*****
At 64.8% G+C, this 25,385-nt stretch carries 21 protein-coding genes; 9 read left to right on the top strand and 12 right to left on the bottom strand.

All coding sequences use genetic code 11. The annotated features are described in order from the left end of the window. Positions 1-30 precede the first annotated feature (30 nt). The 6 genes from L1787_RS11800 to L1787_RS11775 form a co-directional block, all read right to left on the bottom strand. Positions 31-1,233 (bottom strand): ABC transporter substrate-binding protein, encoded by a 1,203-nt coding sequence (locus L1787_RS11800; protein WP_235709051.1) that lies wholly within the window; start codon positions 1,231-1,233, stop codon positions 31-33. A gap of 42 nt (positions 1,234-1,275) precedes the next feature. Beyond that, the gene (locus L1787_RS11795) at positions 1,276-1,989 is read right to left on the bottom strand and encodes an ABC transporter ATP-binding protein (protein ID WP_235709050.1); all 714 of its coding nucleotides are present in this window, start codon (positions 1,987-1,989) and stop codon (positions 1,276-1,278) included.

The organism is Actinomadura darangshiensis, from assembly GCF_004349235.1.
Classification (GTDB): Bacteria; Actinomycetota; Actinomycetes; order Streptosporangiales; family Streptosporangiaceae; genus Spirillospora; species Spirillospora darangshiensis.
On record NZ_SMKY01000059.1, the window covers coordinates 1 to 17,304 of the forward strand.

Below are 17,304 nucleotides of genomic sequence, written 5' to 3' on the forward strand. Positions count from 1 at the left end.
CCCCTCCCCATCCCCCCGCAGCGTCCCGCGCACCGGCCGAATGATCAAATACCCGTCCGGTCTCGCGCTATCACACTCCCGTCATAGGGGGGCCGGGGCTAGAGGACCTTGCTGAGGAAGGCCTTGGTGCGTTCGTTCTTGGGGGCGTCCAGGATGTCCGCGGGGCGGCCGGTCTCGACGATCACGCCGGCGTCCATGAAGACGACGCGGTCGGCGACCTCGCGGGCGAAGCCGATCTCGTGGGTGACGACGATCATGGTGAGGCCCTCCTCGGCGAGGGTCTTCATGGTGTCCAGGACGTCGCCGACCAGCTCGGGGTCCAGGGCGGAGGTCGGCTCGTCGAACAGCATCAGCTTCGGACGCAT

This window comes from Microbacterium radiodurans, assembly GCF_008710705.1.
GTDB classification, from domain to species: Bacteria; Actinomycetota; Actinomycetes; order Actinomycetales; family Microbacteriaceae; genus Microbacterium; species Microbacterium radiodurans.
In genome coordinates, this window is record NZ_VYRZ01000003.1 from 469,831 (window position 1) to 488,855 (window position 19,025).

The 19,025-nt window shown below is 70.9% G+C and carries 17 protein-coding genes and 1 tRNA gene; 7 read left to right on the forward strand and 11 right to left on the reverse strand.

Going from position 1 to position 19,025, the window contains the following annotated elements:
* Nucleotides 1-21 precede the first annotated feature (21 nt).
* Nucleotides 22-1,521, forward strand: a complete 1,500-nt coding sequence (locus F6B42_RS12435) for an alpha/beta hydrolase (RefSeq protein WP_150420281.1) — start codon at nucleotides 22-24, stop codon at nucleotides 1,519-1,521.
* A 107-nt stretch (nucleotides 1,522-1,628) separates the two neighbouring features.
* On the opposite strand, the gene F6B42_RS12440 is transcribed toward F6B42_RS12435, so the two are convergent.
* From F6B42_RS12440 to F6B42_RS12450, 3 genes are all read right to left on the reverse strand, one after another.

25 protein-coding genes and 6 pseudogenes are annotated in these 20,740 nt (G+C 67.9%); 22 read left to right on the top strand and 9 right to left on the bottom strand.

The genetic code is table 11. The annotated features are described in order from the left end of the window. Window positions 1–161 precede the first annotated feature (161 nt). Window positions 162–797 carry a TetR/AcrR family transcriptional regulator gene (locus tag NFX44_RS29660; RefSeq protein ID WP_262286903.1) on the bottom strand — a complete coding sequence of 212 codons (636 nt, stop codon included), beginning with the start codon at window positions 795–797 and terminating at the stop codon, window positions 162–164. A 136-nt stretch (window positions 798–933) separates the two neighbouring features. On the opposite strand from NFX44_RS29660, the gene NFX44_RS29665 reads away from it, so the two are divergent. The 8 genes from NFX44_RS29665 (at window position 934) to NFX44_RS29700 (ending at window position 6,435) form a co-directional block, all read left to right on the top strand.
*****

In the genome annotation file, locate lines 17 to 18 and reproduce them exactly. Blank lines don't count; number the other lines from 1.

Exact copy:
* From F6B42_RS12440 to F6B42_RS12450, 3 genes are all read right to left on the reverse strand, one after another.

25 protein-coding genes and 6 pseudogenes are annotated in these 20,740 nt (G+C 67.9%); 22 read left to right on the top strand and 9 right to left on the bottom strand.